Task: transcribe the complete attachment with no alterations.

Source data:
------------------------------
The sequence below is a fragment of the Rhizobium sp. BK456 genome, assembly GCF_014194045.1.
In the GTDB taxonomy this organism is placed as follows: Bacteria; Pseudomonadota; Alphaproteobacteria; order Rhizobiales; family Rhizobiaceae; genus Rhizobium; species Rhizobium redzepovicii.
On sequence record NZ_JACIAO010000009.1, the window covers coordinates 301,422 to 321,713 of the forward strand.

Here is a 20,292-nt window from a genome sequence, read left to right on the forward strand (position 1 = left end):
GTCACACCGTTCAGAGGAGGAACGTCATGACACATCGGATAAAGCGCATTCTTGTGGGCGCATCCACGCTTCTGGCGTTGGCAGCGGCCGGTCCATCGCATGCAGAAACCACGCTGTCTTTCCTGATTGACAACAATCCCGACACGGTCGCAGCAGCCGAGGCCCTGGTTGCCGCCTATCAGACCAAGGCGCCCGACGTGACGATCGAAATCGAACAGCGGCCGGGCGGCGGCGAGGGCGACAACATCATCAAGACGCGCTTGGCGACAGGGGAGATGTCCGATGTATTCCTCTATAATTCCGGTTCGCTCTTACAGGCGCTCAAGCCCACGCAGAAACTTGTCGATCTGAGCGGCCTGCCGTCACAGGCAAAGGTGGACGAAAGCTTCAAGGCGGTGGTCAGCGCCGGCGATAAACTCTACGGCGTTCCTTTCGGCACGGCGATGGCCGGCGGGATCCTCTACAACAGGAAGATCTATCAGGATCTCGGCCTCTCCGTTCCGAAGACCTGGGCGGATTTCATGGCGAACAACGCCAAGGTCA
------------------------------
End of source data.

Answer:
The sequence below is a fragment of the Rhizobium sp. BK456 genome, assembly GCF_014194045.1.
In the GTDB taxonomy this organism is placed as follows: Bacteria; Pseudomonadota; Alphaproteobacteria; order Rhizobiales; family Rhizobiaceae; genus Rhizobium; species Rhizobium redzepovicii.
On sequence record NZ_JACIAO010000009.1, the window covers coordinates 301,422 to 321,713 of the forward strand.

Here is a 20,292-nt window from a genome sequence, read left to right on the forward strand (position 1 = left end):
GTCACACCGTTCAGAGGAGGAACGTCATGACACATCGGATAAAGCGCATTCTTGTGGGCGCATCCACGCTTCTGGCGTTGGCAGCGGCCGGTCCATCGCATGCAGAAACCACGCTGTCTTTCCTGATTGACAACAATCCCGACACGGTCGCAGCAGCCGAGGCCCTGGTTGCCGCCTATCAGACCAAGGCGCCCGACGTGACGATCGAAATCGAACAGCGGCCGGGCGGCGGCGAGGGCGACAACATCATCAAGACGCGCTTGGCGACAGGGGAGATGTCCGATGTATTCCTCTATAATTCCGGTTCGCTCTTACAGGCGCTCAAGCCCACGCAGAAACTTGTCGATCTGAGCGGCCTGCCGTCACAGGCAAAGGTGGACGAAAGCTTCAAGGCGGTGGTCAGCGCCGGCGATAAACTCTACGGCGTTCCTTTCGGCACGGCGATGGCCGGCGGGATCCTCTACAACAGGAAGATCTATCAGGATCTCGGCCTCTCCGTTCCGAAGACCTGGGCGGATTTCATGGCGAACAACGCCAAGGTCA